There is no Theresa May
"There is no programme of mass surveillance and there is no surveillance state," Home Secretary Theresa May said in a speech this week. She went on to propose the revival of her pet project, the Communications Data Bill, aka the Snooper's Charter. This is the thing where everyone's communications data is stored in a giant shed where it can be searched at will. Seems just yesterday we were declaring it dead.
This in the same week as the Privacy International-inspired revelation that GCHQ classes anything sent to Facebook, Gmail, and the rest are external communications, which makes them fair game for searching under the Regulation of Investigatory Powers Act as long as they don't use British names or residences as the search terms.
May's statement reminds me of Archimedes, Merlyn's owl in T.H. White's The Once and Future King. Hoping to be ignored, upon being introduced to Wart (the boy form of King Arthur), Archimedes closed his eyes and said doubtfully, "There is no owl." Followed almost immediately afterwards by the hopefulness of "There is no boy".
It's tempting for opponents of stuff like NSA and GCHQ spying, data retention, warrantless searches, and wholescale monitoring of data sent to FaGooTwitAp to claim that May is engaging in Orwellian doublethink. But - leaving aside for this week the problem that Orwell's 1984 is becoming dated as a metaphor for our time - I think not.
Do we have a surveillance state? Your perception on this probably depends somewhat on where you live and your socioeconomic class. The reality, however, for most of us is that it's all rather abstract even though we *know* - because of the Snowden revelations, the cameras visible everywhere, the data breaches, the creepily targeted ads, and the news stories about care.data and new technologies like Google Glass - that the potential is there. People on my street do not cower in the dark filled with fear of saying or doing anything that might call attention to themselves. And, judging by the wildly inappropriate halves of phone conversations you hear on out and about and the more extreme ranges of behavior on Twitter and other social networks, neither do most others.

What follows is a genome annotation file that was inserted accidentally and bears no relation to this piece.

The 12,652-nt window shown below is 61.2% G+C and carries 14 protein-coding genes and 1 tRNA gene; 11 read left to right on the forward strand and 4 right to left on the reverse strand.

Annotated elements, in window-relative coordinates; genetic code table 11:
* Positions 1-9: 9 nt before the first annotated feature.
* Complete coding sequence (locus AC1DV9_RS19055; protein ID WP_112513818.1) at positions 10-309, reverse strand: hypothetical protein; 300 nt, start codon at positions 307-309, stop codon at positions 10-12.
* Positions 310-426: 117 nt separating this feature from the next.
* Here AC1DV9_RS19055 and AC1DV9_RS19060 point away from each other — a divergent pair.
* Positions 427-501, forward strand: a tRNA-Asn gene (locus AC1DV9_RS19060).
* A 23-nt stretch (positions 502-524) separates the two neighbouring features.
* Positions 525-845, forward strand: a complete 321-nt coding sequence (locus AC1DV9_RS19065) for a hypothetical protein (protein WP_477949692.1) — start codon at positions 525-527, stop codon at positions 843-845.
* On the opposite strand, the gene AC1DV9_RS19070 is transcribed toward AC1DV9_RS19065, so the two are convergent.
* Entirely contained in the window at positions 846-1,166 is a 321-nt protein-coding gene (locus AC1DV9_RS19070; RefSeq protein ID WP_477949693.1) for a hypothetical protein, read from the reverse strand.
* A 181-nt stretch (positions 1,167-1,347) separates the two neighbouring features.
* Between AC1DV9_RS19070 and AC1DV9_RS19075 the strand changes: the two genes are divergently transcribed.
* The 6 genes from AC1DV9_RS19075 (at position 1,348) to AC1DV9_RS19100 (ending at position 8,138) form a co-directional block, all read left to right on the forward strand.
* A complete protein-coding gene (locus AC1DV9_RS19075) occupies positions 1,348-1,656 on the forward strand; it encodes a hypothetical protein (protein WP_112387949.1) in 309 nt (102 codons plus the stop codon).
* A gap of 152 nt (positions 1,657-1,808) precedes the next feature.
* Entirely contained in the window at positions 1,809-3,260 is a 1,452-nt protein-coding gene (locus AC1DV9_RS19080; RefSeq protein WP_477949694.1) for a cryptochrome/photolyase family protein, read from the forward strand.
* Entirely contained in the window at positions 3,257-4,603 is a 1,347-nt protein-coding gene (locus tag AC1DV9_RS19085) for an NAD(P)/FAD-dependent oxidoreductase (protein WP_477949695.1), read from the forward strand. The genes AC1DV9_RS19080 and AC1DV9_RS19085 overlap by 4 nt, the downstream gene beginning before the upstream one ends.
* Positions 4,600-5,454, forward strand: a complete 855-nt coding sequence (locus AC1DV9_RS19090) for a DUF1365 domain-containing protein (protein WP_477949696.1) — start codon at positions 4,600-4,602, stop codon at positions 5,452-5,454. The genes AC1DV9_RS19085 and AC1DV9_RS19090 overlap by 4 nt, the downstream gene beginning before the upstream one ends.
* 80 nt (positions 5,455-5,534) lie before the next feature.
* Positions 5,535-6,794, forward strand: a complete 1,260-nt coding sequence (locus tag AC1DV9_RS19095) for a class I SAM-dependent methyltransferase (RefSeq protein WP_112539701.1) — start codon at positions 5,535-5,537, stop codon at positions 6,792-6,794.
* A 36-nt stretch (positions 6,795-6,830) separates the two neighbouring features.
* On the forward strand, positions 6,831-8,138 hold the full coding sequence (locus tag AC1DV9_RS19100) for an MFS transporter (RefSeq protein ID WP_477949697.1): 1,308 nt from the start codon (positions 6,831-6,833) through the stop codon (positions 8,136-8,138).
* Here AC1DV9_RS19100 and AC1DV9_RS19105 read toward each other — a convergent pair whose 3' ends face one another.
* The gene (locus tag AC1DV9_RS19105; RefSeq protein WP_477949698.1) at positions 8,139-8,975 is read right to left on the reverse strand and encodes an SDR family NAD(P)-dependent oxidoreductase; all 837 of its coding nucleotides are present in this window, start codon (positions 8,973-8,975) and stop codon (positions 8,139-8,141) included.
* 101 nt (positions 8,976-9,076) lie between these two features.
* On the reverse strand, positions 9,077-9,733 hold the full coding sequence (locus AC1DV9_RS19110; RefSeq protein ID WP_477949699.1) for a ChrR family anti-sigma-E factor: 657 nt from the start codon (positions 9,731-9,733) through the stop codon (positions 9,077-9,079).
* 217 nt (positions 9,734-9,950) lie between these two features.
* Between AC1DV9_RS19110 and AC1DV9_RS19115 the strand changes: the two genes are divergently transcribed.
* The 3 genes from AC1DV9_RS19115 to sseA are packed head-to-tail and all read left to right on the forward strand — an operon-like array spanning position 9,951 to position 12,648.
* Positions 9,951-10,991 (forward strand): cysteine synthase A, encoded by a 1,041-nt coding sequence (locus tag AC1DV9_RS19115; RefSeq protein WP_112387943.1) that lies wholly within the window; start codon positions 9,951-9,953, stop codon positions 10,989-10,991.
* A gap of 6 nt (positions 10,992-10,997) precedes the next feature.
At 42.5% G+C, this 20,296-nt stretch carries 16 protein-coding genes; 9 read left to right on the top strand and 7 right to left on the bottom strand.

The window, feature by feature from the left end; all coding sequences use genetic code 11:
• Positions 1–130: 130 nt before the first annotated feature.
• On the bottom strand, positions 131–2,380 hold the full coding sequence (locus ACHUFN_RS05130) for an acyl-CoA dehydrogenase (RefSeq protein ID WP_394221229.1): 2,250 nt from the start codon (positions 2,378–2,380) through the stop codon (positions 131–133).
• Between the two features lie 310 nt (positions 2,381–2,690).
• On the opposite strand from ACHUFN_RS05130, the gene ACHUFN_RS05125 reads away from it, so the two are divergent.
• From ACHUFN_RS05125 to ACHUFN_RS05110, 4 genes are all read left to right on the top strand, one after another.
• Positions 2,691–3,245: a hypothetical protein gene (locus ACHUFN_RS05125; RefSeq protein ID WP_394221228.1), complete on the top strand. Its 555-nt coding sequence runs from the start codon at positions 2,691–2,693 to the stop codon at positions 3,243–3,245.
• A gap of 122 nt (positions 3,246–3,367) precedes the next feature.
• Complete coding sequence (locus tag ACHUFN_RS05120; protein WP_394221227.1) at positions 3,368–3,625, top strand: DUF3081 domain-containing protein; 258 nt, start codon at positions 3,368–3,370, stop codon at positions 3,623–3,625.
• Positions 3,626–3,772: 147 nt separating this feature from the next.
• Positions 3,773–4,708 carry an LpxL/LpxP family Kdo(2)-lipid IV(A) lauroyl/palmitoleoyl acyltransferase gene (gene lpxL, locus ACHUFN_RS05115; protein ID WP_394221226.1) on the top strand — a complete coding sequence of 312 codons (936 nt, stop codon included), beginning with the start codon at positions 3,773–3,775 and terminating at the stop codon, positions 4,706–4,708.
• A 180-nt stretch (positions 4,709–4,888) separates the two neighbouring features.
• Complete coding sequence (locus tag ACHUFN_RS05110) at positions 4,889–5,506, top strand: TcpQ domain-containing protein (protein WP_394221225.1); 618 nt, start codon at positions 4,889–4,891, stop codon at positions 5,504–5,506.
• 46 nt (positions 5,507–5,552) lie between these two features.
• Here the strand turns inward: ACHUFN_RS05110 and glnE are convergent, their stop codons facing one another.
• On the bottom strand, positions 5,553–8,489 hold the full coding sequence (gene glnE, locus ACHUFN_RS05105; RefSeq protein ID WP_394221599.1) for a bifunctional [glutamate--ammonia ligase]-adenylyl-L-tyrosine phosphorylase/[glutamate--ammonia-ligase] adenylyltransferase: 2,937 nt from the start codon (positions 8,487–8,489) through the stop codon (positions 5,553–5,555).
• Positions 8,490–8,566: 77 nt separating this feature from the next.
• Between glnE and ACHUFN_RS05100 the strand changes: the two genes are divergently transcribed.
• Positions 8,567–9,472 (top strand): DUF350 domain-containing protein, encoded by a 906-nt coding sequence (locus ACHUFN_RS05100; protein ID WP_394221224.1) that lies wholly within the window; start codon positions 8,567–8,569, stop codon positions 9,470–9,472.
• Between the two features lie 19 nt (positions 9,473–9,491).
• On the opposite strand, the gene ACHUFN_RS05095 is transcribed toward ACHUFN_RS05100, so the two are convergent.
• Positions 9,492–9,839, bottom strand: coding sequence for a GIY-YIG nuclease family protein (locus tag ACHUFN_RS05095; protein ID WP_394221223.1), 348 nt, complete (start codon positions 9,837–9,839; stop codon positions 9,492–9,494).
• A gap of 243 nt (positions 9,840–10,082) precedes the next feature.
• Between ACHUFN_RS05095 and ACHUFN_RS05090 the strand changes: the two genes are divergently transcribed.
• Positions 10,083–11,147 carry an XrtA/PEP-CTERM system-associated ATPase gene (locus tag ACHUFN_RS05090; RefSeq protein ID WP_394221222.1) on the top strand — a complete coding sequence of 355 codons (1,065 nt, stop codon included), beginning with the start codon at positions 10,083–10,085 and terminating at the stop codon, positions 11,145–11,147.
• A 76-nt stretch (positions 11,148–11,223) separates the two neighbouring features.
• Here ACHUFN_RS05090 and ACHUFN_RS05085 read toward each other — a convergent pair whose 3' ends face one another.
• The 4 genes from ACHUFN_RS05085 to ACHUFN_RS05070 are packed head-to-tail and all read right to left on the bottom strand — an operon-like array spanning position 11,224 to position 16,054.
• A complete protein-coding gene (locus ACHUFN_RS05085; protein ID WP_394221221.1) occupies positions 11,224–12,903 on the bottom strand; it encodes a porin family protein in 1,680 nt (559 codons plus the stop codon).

So I'm going to have to say that May is not, like Archimedes, just trying to wish away a situation she dislikes. She is technically correct: we do not have a surveillance state. What we have, and what she would like to continue to build, is the *apparatus* to support a surveillance state. Similarly, she may be technically correct to say we do not have a program of mass surveillance: what we have is many programs that are building capabilities that taken together could underpin such a program. You may call it a distinction without a difference, but you could say the same about trying to decide whether May is ignorant, in denial, or disingenuous. In both cases, in the long run, it doesn't matter because: if the underpinnings are there the switch can be flipped by a Home Secretary willing to do so. And what May's statement is very clear about is that she wants those underpinnings.
In May's insistence on all-data, all-the-time, it's little surprise that the UK is out of step with other parts of Europe, which are beginning to react as they legally must to the European Court of Justice ruling that data retention is disproportionate. Austria has outright dropped it; some Swedish Internet service providers have simply stopped. Doubtless there will be a redrafted directive in due course. (Which raises an interesting question: where would an independent Scotland stand on this issue? Could state surveillance become an issue in the September referendum?)
It's a bigger surprise that even the US might reverse itself, if only slightly, before the UK does. Last week the Supreme Court ruled that police must get a warrant to search mobile phones. My favorite piece of that judgment is Chief Justice Roberts' recognition that a mobile phone, once the police have ensured it can't be used as a physical weapon, didn't require inspection of its stored data to ensure that it was safe.
In an even bigger surprise, this week US Attorney General Eric Holder promised to grant Europeans similar privacy protection as those afforded to US citizens by the Privacy Act. Granted, we await actual legislation to see if and how the Obama administration follows through - without changes to FISA it's hard to see how this is going to work. But the fact that they're even using these words is a major breakthrough. A cynic would suspect that the fact that Holder specifically mentioned the EU suggests that the actual goal is more related to trying to limit the impact of data protection reform on US data-driven companies than to abandoning American exceptionalism.
Unlike Archimedes, therefore, May is, if anything, trying to bring something into existence rather than deny it. I think the logic goes: there is no surveillance state - so we *can* implement all this pervasive data monitoring - and therefore we should, because if we don't terrible things will happen. I guess we were supposed to find it comforting. Me, not so much.
Wendy M. Grossman is the 2013 winner of the Enigma Award. Her Web site has an extensive archive of her books, articles, and music, and an archive of earlier columns in this series. Stories about the border wars between cyberspace and real life are posted occasionally during the week at the net.wars Pinboard - or follow on Twitter.